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Game of Houses: the secret power in European royal history

What happens when you look at family lines through matrilineal data instead of the fathers? You find a cool new way to appreciate history.

Peta Greenfield
Peta Greenfield
3 min read
Game of Houses: the secret power in European royal history

Let’s step back in time to late sixteenth century Europe. You live here and lucky for you, you’re part of a noble house which shields you from the struggles that characterise the experiences of most in the feudal system. By chance, you’ve been born into one of the most powerful houses whose lineage can be found throughout the monarchies of the continent.

But 🤫, no one talks about this house. Most people don’t think your house exists at all...

It’s a quirk of history that patrilineal lines are favoured over matrilineal ones. But the exciting fact of the matter is that, when we shift focus from thinking about father-son lines to exploring mother-daughter lines, the ruling elite of Europe becomes fascinating for a whole new reason.

Now I can’t take credit for this discovery. But I sure am excited about it!

The work done by Useful Charts is really worthwhile for revealing what we can learn when we look at old patterns with fresh eyes. This altered viewpoint cannot be underestimated as new perspectives have the chance to emerge as our assumptions are challenged.

Want to jump straight into all the details? This video has you covered.

Enter the House of Garsenda

It turns out that when you review the stemmas for European royalty following matrilineal lines, a house emerges that outshines the patrilineal lines we’re familiar with in both length and spheres of influence.

The line in question can be traced back through mothers and daughters all the way to a thirteenth century countess! Garsenda, Countess of Forcalquier lived c. 1180-c. 1242. She’s famous in her own right as a patron of Occitan literature, the vernacular of the region.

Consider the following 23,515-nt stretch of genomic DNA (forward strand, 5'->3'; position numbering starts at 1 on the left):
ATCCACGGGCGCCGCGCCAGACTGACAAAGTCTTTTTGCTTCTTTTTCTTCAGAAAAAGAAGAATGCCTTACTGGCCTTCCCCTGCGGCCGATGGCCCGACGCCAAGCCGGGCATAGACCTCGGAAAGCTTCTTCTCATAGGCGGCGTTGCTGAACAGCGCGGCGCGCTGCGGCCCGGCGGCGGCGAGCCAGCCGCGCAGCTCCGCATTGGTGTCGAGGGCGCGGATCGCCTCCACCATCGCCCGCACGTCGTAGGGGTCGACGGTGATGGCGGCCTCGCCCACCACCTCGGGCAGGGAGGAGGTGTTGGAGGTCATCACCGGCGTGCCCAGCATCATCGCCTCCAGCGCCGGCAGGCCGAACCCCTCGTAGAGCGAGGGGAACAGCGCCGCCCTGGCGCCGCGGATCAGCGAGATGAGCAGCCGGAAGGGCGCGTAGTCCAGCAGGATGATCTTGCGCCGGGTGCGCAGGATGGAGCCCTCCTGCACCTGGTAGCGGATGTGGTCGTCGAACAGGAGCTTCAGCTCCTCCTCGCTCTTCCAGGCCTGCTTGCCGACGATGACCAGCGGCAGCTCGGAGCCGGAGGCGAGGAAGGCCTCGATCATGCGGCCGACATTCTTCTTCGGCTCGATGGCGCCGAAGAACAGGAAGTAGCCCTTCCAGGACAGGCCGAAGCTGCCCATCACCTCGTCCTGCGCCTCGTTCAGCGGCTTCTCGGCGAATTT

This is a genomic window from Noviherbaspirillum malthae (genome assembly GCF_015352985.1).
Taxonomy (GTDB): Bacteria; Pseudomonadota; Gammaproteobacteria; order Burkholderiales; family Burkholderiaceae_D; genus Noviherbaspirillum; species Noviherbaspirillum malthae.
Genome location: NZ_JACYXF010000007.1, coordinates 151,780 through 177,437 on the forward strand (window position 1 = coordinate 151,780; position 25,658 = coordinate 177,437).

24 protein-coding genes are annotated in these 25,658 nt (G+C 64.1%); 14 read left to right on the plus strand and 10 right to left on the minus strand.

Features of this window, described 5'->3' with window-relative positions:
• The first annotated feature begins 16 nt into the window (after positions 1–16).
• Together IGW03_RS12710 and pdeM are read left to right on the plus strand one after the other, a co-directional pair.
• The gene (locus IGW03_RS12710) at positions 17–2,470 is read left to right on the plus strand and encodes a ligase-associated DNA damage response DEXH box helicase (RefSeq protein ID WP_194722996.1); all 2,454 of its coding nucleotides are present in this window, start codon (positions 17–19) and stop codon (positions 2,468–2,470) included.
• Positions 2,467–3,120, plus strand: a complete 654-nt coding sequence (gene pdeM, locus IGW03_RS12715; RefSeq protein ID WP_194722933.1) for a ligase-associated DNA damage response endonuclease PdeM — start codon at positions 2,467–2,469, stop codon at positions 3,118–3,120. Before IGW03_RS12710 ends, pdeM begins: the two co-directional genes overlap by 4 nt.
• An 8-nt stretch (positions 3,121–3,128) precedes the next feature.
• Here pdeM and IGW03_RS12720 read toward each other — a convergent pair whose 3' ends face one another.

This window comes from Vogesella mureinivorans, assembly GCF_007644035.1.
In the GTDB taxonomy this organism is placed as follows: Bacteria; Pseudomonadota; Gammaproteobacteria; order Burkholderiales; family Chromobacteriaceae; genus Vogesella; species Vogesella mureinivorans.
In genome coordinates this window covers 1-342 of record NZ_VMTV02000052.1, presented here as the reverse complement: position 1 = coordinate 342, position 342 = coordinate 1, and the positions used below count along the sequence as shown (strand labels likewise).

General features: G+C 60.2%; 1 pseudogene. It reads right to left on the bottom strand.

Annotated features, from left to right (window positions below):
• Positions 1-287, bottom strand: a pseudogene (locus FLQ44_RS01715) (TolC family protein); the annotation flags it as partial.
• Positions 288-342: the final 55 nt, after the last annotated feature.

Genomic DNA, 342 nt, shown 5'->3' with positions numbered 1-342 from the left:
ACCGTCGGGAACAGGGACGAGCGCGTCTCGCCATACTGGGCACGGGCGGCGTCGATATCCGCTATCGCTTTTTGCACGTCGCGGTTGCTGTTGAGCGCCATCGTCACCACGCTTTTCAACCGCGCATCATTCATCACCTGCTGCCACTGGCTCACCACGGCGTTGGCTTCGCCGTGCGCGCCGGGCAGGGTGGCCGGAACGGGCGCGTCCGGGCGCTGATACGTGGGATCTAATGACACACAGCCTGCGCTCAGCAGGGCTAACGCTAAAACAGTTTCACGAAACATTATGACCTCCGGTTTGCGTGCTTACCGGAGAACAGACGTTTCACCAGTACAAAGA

No one can fully anticipate the future, but Garsenda would likely be astonished if she had understood the depth of her legacy to come. The matrilineal line that can be traced from Garsenda opens up into a family that can claim to have placed more people on European thrones than any other.

The mother-daughter line can be traced from c. 1180 all the way to 2014! It was widely across Europe through the 16th to 18th Centuries and includes famed women of royalty including Catherine the Great and Queen Victoria. Yet this incredible achievement has largely been obscured by our usual perspective.

Understanding royal lines often means we take on the frames of reference used in the historical moment. Now, what follows is not an example from Garsenda's line! But, for example, Henry VIII saw himself as a Tudor. It was important that he did so because the practice of agnatic primogeniture meant that tracing his patrilineal line was crucial for making a case that he was a legitimate ruler. We tend to read the history from that perspective too – seeing Henry’s legitimacy as connected with his father.

Things are tough for noble women in this context. Let’s stick with Henry VIII’s family for a moment. In the mess after Henry VIII’s death, two contenders for the English throne came to the fore: Mary Tudor and Elizabeth Tudor. Mary claimed her right to rule through virtue of being the last surviving child of Henry VIII’s first marriage to Catherine of Aragon. Elizabeth claimed her right as the eldest child by Henry VIII and his second wife Anne Boleyn. The significant point here is that both women made claims to rule based upon their relationship to their father.

To understand royal history is to take on the perspective of the people of the period. To see the patrilineal line and to assume its significance is understandable: so much depends on it in terms of appreciating the dynamics of power.

Getting caught up in the dads is fair enough given the political structures, but each ruler had a mum and some rulers became mums. The thrill of seeing a matrilineal house burst forth amidst the patrilineal lines is a fantastic reminder that women are at the heart of every history – it’s just a matter of how you look at the evidence.

IdeasArt & Culture

Peta Greenfield Twitter

Peta is a historian and podcaster who loves nothing more than dusting off old books and reading about obscure priestesses and Roman consuls.

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